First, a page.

For Jackson Brook, who directed Not Love Songs, FFF 2022 was the first time he was able to show his film on the big screen to an audience and the experience was important to him as a young filmmaker.

Jeanne Hallacy, King Catoy & Jackson Brook at FreedomFilmFest 2022
Jeanne Hallacy, King Catoy & Jackson Brook at FreedomFilmFest 2022

“I felt like all the time and effort which went into making the film was validated by the screening. I appreciated the opportunity to speak further about the film in the discussion and was pleased that many audience members had questions and seemed to care about Sokun (main character in Not Love Songs) and his family”, said Jackson, who is a journalist based in Phnom Penh.

“I think that sharing this film outside Cambodia will raise awareness about the lack of freedom of expression there while also elevating Sokun’s profile and music. It also puts his struggle in conversation with other activists across the region”, adding that he felt emboldened by his experience at FFF 2022.

“I have come away really wanting to make another film and to continue to be engaged in human rights and remain in conversation with others across the region. It made me feel like a real filmmaker and someone who was contributing to a larger struggle for human rights.”

These experiences and comments speak to not just the power of films to move people. Physical screenings and talks can help build a community and space where stories of the ‘other’ can be heard, and solutions to our social issues can be imagined and discussed.

Jeanne likens the FreedomFilmFest experience as a Malaysian-style ‘teach-in’, an activity popularised by American civil society in the 60s and 70s but which are still used today to spread awareness, advocate and organise for change on socio-political issues.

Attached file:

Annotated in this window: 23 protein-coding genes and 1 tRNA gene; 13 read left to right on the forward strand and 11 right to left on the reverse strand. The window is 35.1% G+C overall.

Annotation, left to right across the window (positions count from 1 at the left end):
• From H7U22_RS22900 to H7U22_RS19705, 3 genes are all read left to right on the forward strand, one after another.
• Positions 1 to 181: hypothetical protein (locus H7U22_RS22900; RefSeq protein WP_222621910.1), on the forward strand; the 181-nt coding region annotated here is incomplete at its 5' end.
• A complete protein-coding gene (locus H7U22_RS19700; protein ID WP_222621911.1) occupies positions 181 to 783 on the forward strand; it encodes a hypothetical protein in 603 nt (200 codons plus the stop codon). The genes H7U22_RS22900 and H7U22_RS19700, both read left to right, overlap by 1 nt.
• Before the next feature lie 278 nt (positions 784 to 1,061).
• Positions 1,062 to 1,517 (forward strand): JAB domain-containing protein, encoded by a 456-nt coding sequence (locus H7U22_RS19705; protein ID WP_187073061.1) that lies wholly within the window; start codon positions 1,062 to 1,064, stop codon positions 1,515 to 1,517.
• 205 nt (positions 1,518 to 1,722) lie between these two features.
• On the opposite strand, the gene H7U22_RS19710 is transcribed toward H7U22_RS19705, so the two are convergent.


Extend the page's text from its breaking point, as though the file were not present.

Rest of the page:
“They could take many formats such as lectures and film screenings but the emphasis was on participation from the audience. The two-way interaction makes the story more tangible for the viewer and they are likely to share their experience with others. This is the strength of the festival – the engagement between the audience and what is on screen.”

For Rahmah Pauzi, the director of Jiwa Pendidik, the ability for the characters themselves to see themselves on screen leads to a certain catharsis where their eyes are finally opened to problems in the system they are a part of.  

Jiwa Pendidik is a story about the flaws in the public school system as told to the eyes of a select group of senior teachers from Sekolah Menengah Perimbun in Selangor.

Rahmah Pauzi at the post screening discussion of Jiwa Pendidik at FreedomFilmFest 2022
Rahmah Pauzi at the post screening discussion of Jiwa Pendidik at FreedomFilmFest 2022

“These teachers are going out of their way to do their best for their pupils but they don’t realise how hard their lives are,” says Rahmah, a former student of the same school.  

“So when they finally watch themselves on screen and see how they had to wait for a decade for a computer printer, they finally see that what they go through really is ridiculous and the system is problematic,” says Rahmah who aims to screen the film among parent-teacher groups, teacher unions and policy makers to spark change in the school system.    

But sometimes in the case of Fafa (profile in Fafa: Perjuangan Yang Tak Didendang), positive change can be as simple as giving someone the voice and the courage to stop suffering in silence and to seek help.

“People who suffer from mental illness have told me that after watching the film, they feel brave enough to talk about their own experiences after suffering silently for so long. Now they don’t feel so alone and they know that they can go out and get help,” says Fafa.